Soil solarization

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SOIL SOLARIZATION

Soil solarization is a pest and disease control technique that uses the radiant heat from the sun to eliminate many soilborne pathogens. In this process, the soil is mulched and covered with a tarp, usually a transparent polyethylene cover, which traps solar energy. Since heat is captured and used, this method causes some physical, chemical, and biological changes in the soil in the most natural way. These changes result to control or suppression of pathogens and soilborne diseases.

This technique works best in areas with lots of sun and high temperature. However, recent modifications have proven that it can also work in cooler areas and for cooler times of the year.

How to Solarize Soil

  1. Identify level land and remove weeds, debris, or large clods which could raise the plastic off the ground.
  2. Anchor transparent (not black or colored) plastic tarps or sheeting 1 to 4 mils 1 thick (0.001 to 0.004 inch), to the soil by burying the edges in a trench around the treated area. Lay the plastic out so that it covers both the garden area and the surrounding trench. As the plastic is pulled tight, hold the plastic in place by covering it with soil in the trench. As you move around the perimeter covering the plastic, keep pulling it tight. A tight fit against the soil surface allows for better heating. Burying the edges will also prevent the wind from picking up the plastic tarp and blowing it off.
  3. Ensure that very little space exists between the tarp and the soil surface to prevent air pockets that retard the soil heating process.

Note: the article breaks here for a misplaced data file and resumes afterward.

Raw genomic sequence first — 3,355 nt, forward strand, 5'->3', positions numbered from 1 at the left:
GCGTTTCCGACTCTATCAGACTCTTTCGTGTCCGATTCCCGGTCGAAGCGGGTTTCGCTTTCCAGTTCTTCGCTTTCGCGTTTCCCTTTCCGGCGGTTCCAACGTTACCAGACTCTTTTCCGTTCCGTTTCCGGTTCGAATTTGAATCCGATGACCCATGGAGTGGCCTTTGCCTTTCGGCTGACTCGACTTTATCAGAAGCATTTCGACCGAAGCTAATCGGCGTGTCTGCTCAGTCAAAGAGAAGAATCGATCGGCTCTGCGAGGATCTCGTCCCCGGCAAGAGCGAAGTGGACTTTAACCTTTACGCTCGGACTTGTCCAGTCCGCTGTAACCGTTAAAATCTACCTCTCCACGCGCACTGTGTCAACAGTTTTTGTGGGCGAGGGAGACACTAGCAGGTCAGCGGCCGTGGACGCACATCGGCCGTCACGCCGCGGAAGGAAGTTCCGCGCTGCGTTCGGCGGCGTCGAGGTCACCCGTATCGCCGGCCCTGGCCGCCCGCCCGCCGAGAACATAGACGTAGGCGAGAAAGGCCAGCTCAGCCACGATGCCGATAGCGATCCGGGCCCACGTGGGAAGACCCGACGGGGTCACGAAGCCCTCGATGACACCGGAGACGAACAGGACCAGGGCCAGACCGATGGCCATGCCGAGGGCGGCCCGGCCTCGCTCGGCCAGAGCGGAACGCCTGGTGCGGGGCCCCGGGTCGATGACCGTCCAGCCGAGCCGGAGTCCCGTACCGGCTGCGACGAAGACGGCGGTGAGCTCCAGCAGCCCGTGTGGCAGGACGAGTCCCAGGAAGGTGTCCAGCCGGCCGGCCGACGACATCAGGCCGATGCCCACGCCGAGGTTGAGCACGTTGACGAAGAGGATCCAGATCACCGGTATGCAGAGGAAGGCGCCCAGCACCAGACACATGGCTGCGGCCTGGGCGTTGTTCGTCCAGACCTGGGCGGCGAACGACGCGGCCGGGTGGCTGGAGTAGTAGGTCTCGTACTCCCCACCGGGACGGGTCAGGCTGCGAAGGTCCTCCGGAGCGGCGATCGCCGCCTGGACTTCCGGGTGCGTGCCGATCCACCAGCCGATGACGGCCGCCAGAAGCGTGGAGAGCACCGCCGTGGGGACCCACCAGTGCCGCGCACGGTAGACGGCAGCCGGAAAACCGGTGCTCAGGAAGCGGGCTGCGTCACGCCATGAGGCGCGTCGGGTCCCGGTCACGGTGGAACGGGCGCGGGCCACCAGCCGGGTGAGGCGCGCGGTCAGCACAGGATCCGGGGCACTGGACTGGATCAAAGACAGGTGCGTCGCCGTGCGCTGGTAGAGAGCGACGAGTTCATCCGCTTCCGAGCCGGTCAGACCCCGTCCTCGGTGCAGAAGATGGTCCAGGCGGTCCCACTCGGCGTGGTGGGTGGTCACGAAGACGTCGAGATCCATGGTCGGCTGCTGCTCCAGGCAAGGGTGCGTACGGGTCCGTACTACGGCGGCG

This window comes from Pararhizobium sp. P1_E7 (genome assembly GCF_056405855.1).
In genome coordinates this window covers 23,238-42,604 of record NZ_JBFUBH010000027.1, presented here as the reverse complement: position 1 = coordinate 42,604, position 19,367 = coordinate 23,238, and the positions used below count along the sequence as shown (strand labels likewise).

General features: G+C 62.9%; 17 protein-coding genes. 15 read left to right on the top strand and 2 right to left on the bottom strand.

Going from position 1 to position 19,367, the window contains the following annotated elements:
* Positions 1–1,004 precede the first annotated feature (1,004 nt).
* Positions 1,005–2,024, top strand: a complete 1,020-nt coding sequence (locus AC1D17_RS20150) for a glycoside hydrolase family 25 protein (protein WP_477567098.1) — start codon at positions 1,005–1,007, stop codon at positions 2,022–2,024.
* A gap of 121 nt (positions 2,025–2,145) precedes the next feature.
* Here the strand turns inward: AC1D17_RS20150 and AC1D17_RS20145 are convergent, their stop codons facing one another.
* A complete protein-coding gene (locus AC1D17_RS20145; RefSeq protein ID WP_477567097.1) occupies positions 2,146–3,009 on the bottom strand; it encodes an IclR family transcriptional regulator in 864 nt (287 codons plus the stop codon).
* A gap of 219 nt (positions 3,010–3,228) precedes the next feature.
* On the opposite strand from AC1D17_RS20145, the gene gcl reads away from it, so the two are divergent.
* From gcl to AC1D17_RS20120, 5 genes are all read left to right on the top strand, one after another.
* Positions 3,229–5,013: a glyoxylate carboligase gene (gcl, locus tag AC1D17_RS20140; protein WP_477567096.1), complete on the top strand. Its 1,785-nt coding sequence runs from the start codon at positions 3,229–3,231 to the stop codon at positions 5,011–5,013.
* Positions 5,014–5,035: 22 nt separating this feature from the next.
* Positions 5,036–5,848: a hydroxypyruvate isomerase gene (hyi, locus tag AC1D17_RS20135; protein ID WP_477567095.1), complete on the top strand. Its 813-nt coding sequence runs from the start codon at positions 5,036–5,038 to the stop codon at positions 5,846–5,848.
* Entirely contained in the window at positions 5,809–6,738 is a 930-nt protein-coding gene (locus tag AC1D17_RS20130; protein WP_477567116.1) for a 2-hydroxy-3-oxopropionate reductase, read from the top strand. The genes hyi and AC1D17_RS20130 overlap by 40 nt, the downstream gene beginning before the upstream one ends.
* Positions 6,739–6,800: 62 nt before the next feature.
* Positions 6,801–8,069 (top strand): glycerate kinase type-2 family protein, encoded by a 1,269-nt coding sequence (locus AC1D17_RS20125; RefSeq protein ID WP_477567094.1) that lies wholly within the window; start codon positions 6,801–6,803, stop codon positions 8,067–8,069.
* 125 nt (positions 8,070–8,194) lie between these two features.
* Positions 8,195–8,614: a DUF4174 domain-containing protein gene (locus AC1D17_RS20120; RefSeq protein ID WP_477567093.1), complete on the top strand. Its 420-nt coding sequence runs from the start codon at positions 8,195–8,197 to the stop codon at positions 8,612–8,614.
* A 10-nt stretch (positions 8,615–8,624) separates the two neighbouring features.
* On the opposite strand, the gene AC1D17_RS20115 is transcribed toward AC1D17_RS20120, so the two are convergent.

4. Use water to soak the soil under the plastic. If the soaking step is impractical, the soil may be irrigated before laying the plastic, but care should be taken to apply the plastic as soon as possible to avoid water loss. If, however, heavy machinery is used, the soil must be dry enough to avoid soil compaction.
  5. Leave the plastic be left in place at least 4 to 6 weeks to allow the soil to heat to the greatest depth possible. The plastic should then be removed and the soil allowed to dry to a workable texture.

Thin plastic (1 to 2 mil) may permit more sunlight to penetrate to the soil. It has also been reported to favor more rapid and deeper control of soil -borne fungi than thicker plastic (6 mil). However, both eventually provide equal control and thicker plastic is less likely to tear.

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Benefits of soil solarization

Objectives

Expected

outcomes

Impacts

To reduce weed population

Fewer herbicide applications.

Lower cost of production

In the absence of high weed population, irrigation water and fertilizer used more efficiently. Greater crop yield and quality.

To reduce soil pests and/or pathogens population

Fewer white grubs, wire worms, weevils, fungal and bacterial

pathogens and plant parasitic nematode

Population of beneficial microfrlora of soil increased and incidence of soil pathogens decreased. Root health improved.

Less losses due to pest damage, improved crop yield and quality.

Number of pesticide applications reduced. Safer crop for human consumption.

To empower farmers with effective and sustainable

method of soil management

To enhance biological activity of soil.

Organic matter breaks down quicker due to high activity of soil microorganisms. Physical structure of soil improved.